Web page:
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Film Music / Study 16
Is it more effective to use original or known music?
Does using a marketable score detract from the film (for example, scores for movies such as Pretty Woman which include old hits such as "Pretty Woman")? Is this somehow less effective because each audience member brings his or her own past associations to the music?
For instance, if "Pretty Woman" were playing when you broke up with your lover, the song may elicit specific emotions from you regardless of the context. But, if the song is composed specifically for the film, then the music is tied to the film; individual experiences will not affect the emotions evoked by the music. Perhaps known music is more distracting even if members of the audience do not bring their own associations to it.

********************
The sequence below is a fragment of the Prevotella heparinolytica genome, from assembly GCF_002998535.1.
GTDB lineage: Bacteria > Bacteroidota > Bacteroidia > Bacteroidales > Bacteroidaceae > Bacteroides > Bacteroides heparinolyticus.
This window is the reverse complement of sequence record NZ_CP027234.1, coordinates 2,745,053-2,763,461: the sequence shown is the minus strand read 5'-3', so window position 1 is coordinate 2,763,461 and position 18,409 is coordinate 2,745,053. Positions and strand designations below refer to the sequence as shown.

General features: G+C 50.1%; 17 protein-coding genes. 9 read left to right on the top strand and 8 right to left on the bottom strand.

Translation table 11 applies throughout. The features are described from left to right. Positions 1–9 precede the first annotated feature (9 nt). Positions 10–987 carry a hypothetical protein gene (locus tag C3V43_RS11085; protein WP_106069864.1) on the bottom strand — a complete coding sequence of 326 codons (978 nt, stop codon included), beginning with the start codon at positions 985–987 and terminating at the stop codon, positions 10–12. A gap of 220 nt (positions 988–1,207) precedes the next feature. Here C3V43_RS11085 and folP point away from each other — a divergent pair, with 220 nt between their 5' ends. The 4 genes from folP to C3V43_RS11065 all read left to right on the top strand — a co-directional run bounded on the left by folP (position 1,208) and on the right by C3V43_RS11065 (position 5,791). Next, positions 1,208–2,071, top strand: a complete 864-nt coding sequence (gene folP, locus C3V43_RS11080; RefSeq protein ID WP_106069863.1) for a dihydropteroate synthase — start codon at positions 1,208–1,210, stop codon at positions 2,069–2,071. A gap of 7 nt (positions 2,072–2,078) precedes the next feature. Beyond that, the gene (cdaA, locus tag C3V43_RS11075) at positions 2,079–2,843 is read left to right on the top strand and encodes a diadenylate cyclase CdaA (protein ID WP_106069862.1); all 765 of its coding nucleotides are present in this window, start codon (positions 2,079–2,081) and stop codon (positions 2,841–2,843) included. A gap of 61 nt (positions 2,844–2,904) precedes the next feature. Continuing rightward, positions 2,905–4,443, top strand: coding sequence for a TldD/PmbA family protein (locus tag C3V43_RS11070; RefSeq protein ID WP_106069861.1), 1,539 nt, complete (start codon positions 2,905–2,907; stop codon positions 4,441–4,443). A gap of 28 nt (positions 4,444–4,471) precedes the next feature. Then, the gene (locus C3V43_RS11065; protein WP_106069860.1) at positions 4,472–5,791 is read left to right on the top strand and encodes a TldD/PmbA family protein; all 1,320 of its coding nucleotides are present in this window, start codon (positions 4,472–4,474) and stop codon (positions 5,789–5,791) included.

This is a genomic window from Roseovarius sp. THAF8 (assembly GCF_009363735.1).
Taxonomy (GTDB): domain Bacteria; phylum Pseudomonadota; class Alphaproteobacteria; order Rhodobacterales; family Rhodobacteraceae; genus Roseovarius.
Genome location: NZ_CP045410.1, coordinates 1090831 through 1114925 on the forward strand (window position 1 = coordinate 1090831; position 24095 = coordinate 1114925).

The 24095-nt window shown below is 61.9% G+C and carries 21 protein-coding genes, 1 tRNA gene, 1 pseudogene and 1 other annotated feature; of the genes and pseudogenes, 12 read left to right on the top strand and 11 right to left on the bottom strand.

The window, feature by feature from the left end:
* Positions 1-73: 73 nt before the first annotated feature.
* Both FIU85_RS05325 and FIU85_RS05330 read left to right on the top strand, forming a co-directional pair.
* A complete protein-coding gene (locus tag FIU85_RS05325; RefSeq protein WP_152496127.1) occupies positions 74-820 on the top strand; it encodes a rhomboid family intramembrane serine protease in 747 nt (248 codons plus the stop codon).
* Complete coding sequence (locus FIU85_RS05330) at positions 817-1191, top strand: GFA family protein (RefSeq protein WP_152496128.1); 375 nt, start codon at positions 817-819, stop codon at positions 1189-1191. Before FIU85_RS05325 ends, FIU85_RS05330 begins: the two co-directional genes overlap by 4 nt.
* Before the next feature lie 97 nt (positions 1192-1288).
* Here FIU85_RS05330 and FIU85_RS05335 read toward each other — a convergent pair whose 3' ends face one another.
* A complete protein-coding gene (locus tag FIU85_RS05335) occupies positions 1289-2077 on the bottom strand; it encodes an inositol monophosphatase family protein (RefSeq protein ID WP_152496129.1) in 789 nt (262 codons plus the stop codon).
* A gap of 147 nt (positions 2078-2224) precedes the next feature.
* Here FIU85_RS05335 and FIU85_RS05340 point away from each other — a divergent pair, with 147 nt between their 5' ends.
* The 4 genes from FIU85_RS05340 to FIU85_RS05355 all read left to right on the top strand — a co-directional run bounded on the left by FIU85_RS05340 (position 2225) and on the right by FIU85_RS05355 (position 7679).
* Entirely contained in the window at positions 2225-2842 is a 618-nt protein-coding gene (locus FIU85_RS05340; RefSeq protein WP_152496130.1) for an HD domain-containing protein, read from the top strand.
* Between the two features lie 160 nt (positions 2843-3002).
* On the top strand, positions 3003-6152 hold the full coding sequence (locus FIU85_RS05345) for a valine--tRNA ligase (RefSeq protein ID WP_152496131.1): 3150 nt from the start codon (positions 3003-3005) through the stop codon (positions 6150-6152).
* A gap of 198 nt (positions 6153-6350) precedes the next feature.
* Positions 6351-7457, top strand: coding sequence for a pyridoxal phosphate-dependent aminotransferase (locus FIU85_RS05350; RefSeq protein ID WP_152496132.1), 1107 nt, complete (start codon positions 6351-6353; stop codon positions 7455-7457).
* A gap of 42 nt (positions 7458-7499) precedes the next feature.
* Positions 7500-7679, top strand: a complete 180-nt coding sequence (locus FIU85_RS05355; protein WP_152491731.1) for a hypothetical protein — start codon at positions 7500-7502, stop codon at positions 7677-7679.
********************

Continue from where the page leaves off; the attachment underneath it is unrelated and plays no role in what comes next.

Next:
On the other hand, studies have shown positive correlations between familiarity and liking; perhaps the music will be liked more if it is already familiar.
These questions may be tested by exposing subjects to films that have been judged as similar in theme and genre prior to the study. Possible confounded variables abound in this study as researchers should be using unaltered scores.
Since no film (to the author's knowledge) has been made in two versions, one with a known and one with an original score, researchers may have difficulty teasing out other variables such as acting, direction, and plot. However, they may wish to show many different films in order to compare the different variables.